- Growing Investment in Robotics Companies – Investors continue funding the latest robotics innovations in various industries, including the medical, manufacturing, logistics, hospitality, and automotive sectors. With plenty of cash in the market, venture capital (VC), private equity (PE), and strategic investors aim to capitalize on and steer development of disruptive robotics technologies.
- Intellectual Property (IP) Is Critical for Robotics Innovations – Patents and trade secrets continue to be essential tools for protecting robotics innovations and maintaining a competitive edge. Strategic companies will increasingly leverage design patents to protect the “look and feel” of robots and user interfaces in addition to the “how it works” protections afforded by utility patents.
- Cobots Take Center Stage in the Workplace – Many companies dream of full automation, but the reality is there are many tasks robots just can’t perform as well as humans at this stage. Cobots (robots that work alongside humans) will help bridge the automation gap as developers continue efforts to perfect robotic artificial intelligence (AI). Companies will also look to cobots to help smooth the transition of integrating robot platforms into their operations.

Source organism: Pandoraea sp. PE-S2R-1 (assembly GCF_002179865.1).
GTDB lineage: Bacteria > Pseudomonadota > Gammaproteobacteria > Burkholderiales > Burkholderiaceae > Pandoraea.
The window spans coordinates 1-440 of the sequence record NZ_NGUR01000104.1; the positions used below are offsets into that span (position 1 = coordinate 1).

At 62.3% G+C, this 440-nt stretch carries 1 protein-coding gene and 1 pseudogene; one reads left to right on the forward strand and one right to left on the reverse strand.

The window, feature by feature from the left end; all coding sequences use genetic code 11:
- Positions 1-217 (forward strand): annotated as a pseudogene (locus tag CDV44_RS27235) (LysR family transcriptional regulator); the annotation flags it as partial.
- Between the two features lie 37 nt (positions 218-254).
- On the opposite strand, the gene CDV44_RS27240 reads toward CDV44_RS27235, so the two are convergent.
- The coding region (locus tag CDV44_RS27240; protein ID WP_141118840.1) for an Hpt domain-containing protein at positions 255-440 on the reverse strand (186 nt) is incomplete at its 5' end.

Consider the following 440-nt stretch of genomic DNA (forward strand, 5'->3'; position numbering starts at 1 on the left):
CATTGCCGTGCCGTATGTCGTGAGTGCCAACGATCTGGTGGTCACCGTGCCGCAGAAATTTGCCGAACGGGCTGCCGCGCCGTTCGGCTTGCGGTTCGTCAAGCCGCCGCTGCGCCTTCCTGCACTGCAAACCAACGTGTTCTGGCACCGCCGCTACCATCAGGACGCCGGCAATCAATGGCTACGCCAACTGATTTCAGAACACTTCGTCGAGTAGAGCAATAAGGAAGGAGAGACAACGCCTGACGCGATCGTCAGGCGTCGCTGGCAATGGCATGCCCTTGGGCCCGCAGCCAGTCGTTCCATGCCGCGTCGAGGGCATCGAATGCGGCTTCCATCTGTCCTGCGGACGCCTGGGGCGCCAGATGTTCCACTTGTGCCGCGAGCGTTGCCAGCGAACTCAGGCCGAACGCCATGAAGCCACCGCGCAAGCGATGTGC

- Progress in Robot Interoperability – As companies adopt robotic platforms from multiple developers, these diverse platforms need to be able to communicate and work together. This interoperability, which is similar to standard setting and interoperability pushes in analogous tech industries (e.g., computers, telecom), is expected to become more prevalent as robotics adoption becomes more widespread.
- Increased Efforts to Prevent Hacking and Mitigate Liability – Hacking will continue to be a top concern for the robotics industry as hackers taking control of robots could cause significant damage, disruption, and even bodily harm. Questions of liability also arise in this context, which also are driving an intensive push by industry and government to head off evolving threats.
About the Authors
Greenberg Traurig Shareholder Todd Basile helps technology companies and investors protect and commercialize their innovations across a wide range of industries.
David J. Dykeman, co-managing shareholder of Greenberg Traurig's Boston office and co-chair of the firm's global Life Sciences & Medical Technology Group, is a registered patent attorney with 25 years of experience in intellectual property law.
Greenberg Traurig Shareholder Roman Fayerberg is a registered patent attorney with broad experience helping clients to strategically protect and leverage their innovations globally.